A couple of years ago I was having an email conversation with a few other blogger friends about packing for air travel. One guy was about to begin traveling extensively for work, and wanted to get our thoughts on how to do so effectively. Lots of good advice was shared (I still find myself re-reading the conversation every now and again), but there was one looming, unanswered question -is there a roller suitcase that is both functional and affordable without being horrendously unattractive?
We all admitted that we used those miserable puffy roller suitcases that you see everywhere, but none of us had great advice for an alternative. Sure, there are baller choices like Rimowa and Globetrotter, but along with being quite expensive, they come across as a status symbol and can make you more susceptible to theft. After that conversation, I kept my eyes out for something that would check the right boxes, and eventually discovered MUJI.
For those that aren’t familiar, MUJI is a Japanese company that focuses on simple, well-made basics – sort of like if Uniqlo and IKEA had an inexpensive, unassembled child. They have everything from housewares to clothing to kitchen appliances, and then some. Getting MUJI products online was quite difficult until earlier this year, when the company launched their online store.Their luggage is becoming quite popular, and after reading up on it I decided to grab a suitcase.
First, some quick stats on the suitcase: MUJI’s 33L is a medium-smallish carryon (as far as carryons go) and has a volume capacity of 33 liters. It has four spinner wheels, a polycarbonate shell, a TSA lock, some mesh on the inside that creates compartments and pockets, and a wheel lock switch on the back. It clocks in at a nice 7.5 lbs, due in large part to the lightweight shell. The 33L version goes for $160 +$19 shipping (although it’s currently on sale for $136 and has been for months).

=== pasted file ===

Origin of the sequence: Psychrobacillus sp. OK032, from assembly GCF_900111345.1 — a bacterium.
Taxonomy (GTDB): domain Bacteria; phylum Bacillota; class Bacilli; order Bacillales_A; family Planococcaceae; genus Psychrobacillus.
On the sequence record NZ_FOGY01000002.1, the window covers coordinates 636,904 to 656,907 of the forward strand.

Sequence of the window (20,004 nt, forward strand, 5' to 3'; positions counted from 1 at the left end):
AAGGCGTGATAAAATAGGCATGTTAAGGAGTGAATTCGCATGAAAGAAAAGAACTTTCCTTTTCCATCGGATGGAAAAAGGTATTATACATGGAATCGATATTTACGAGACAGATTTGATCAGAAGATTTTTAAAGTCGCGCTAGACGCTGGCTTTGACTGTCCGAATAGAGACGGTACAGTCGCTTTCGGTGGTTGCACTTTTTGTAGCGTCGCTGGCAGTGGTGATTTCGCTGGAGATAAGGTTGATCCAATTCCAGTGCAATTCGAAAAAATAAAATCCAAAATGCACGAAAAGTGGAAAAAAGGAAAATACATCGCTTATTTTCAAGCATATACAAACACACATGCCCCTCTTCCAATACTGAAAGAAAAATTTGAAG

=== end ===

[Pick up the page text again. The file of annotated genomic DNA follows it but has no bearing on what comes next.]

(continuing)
At 22 inches x 14.8 inches x 9.2 inches (55 cm x 37 cm x 23 cm), it has not been a problem to carry on or stow on any flight (yet). With that said, it is a rather small suitcase – besides being a couple of inches smaller than most carryon limits, the internal layout in my opinion doesn’t fully optimize for maximum carrying space, as there is a non-removable fabric liner that eats away at the capacity. Even so, I’ve found it to be fine for trips in the 2-4 day range. Weeklong trips would be tough but doable if you’re really putting some ultralight packing principles into play.
There are some aspects of this case that I’ve found immensely useful. For one, the wheel lock is key for 4 wheeled luggage (which, in my opinion, is far superior to the 2-wheel variety). Without it, the case can roll away at any moment, and this becomes quickly apparent on the public transit rides that often accompany air travel. The interior zippered pocket/divider is also nice, as it creates two separate packing areas and gives zippered pockets that can do the work of a dopp kit (which, like I mentioned recently, take up more space than they’re worth). I also quite like the simple TSA lock, although I don’t use it as often as I probably should (but I also never check the bag).